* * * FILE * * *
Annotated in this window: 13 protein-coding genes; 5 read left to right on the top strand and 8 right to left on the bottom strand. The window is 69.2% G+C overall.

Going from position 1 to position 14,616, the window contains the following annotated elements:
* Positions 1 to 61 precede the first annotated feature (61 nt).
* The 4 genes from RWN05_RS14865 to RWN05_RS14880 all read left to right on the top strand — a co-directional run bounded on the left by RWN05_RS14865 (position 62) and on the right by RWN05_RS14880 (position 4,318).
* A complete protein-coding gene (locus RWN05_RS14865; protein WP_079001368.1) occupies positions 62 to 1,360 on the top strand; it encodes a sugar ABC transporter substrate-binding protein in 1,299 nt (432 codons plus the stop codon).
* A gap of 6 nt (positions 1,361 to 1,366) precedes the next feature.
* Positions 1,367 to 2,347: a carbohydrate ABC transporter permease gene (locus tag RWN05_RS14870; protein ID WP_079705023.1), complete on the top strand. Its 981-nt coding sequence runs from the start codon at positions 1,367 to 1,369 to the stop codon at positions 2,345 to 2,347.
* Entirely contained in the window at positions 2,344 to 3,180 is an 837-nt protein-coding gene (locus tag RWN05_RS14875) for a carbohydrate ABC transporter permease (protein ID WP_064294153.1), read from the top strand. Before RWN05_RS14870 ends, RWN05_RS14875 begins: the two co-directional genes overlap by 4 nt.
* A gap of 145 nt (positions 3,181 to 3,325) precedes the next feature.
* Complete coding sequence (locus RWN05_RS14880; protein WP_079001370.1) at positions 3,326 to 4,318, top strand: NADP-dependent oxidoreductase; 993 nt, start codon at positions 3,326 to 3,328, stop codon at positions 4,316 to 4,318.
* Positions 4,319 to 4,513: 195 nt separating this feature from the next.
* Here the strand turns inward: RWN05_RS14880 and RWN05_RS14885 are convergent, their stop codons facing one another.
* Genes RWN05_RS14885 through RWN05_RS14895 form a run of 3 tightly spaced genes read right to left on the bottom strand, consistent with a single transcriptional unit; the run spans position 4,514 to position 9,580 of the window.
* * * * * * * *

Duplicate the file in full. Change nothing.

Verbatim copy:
Annotated in this window: 13 protein-coding genes; 5 read left to right on the top strand and 8 right to left on the bottom strand. The window is 69.2% G+C overall.

Going from position 1 to position 14,616, the window contains the following annotated elements:
* Positions 1 to 61 precede the first annotated feature (61 nt).
* The 4 genes from RWN05_RS14865 to RWN05_RS14880 all read left to right on the top strand — a co-directional run bounded on the left by RWN05_RS14865 (position 62) and on the right by RWN05_RS14880 (position 4,318).
* A complete protein-coding gene (locus RWN05_RS14865; protein WP_079001368.1) occupies positions 62 to 1,360 on the top strand; it encodes a sugar ABC transporter substrate-binding protein in 1,299 nt (432 codons plus the stop codon).
* A gap of 6 nt (positions 1,361 to 1,366) precedes the next feature.
* Positions 1,367 to 2,347: a carbohydrate ABC transporter permease gene (locus tag RWN05_RS14870; protein ID WP_079705023.1), complete on the top strand. Its 981-nt coding sequence runs from the start codon at positions 1,367 to 1,369 to the stop codon at positions 2,345 to 2,347.
* Entirely contained in the window at positions 2,344 to 3,180 is an 837-nt protein-coding gene (locus tag RWN05_RS14875) for a carbohydrate ABC transporter permease (protein ID WP_064294153.1), read from the top strand. Before RWN05_RS14870 ends, RWN05_RS14875 begins: the two co-directional genes overlap by 4 nt.
* A gap of 145 nt (positions 3,181 to 3,325) precedes the next feature.
* Complete coding sequence (locus RWN05_RS14880; protein WP_079001370.1) at positions 3,326 to 4,318, top strand: NADP-dependent oxidoreductase; 993 nt, start codon at positions 3,326 to 3,328, stop codon at positions 4,316 to 4,318.
* Positions 4,319 to 4,513: 195 nt separating this feature from the next.
* Here the strand turns inward: RWN05_RS14880 and RWN05_RS14885 are convergent, their stop codons facing one another.
* Genes RWN05_RS14885 through RWN05_RS14895 form a run of 3 tightly spaced genes read right to left on the bottom strand, consistent with a single transcriptional unit; the run spans position 4,514 to position 9,580 of the window.